Breach of Contract in Maryland
A contract is, in simplest terms, a way of creating legally binding promises that are beneficial to all parties.
When any party to a contract breaks one of those promises, that’s usually considered a breach. But, like many aspects of law, there’s quite a bit of “gray area,” when it comes to contracts.
Thienel & Lusk, LLC, has helped many business owners and landlords create and enforce contracts, and we have represented clients accused of breaching contracts. If you’re in the midst of a contract dispute, please don’t hesitate to contact us at 1-443-535-9715.
Read on to learn more about breach of contract.
Defenses to Breach of Contract
There’s a reason minors (children under age 18) can’t have their own credit cards: they lack the capacity to contract. The term “capacity to contract” means an individual’s ability to fully understand the terms of an agreement, and potential consequences. So, people who have a cognitive impairment, such as advanced dementia, would also be considered as lacking the capacity to contract.
Any contract entered with someone who lacks capacity is illegal and unenforceable, with some exceptions. Minors can choose to void illegal contracts at will, before the age of 18. But they cannot void contracts related to their food, housing, or other necessities. So, for example, a minor enrolled in a residential preparatory school who signs a code of conduct agreement cannot void that agreement.
Some common defenses to breach of contract include:
- Lack of consideration – This means that the contract doesn’t benefit all parties. For example, a contract specifies that a homeowner is to pay an electrician $1,000, but it fails to specify that the electrician must fix the wiring in the person’s home.For a court to find that a contract includes consideration, the contract must include a promise that is normally not a legal obligation or a promise to not do something that is a legal right. A non-compete clause is an example of the latter – an employee promises not to work for a competitor in the same market, although normally he or she would have a legal right to do so. In exchange, the employer agrees to hire that person.
- Frustration of contract – This means that the contract cannot be executed, except for specific reasons. For example, if a homeowner hires an electrician to perform work on her home, but the home burns down before work can begin, the contract is frustrated and is no longer applicable. But if the homeowner loses her job and can’t afford to pay the electrician, she would still be legally bound by the contract.Other reasons for frustration include a change in the law and third-party interference. If a contract is worded in a way that the parties’ actions would be considered illegal, that also constitutes frustration of contract.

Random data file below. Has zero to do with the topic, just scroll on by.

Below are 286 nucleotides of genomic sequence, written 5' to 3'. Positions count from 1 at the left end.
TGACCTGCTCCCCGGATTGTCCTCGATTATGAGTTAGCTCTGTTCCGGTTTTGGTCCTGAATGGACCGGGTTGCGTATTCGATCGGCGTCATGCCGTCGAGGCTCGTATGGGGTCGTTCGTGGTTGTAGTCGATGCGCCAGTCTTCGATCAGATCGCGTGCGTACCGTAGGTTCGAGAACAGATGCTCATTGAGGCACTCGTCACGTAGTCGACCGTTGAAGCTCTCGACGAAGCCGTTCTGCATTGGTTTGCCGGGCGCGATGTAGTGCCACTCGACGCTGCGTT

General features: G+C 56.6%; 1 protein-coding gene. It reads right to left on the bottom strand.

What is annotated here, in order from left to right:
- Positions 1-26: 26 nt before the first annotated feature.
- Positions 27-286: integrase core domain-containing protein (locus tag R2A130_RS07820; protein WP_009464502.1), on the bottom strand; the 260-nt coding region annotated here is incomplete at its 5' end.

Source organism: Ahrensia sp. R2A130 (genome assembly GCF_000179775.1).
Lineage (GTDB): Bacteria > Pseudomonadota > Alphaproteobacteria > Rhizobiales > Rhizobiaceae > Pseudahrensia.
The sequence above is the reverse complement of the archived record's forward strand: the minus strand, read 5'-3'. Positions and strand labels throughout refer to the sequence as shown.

- Mistakes of fact – Mistakes in a contract may be unilateral (unknown to one party) or bilateral, in which both parties agree the contract includes a mistake. A bilateral mistake might be as simple as a typo that changes the meaning of the contract, such as monthly rent amount of $8000 instead of $800. A unilateral mistake can arise out of unclear wording, wherein one party interprets the language to have a different meaning. However, unilateral mistakes may not necessarily result in a contract’s being void.
Landlords may at some point in their careers have tenants who stop paying rent. That’s a breach of contract. But Maryland landlords must follow certain guidelines and ask the District Court to initiate formal eviction proceedings.
Contract disputes between businesses can be more complicated, especially because each party may have other contracts relevant to a matter.
So, for example, a company hires a building contractor to expand its office. That contractor enters a contract with a plumbing company to perform work on the expansion. The plumbing work falls behind schedule, causing the contractor to miss the deadline for completion of the office expansion. In such a situation, it can be a challenge to sort out who is in breach of contract and what the remedies should be.
Avoiding Contract Disputes
The key to avoiding breach of contract disputes is to have an experienced business attorney create or review every contract you sign. Online contract templates are too vague to adequately protect your interests as a business owner.
If you need help with a contract issue, contact the business attorneys at Thienel & Lusk, LLC, – either online or at 1-443-535-9715.
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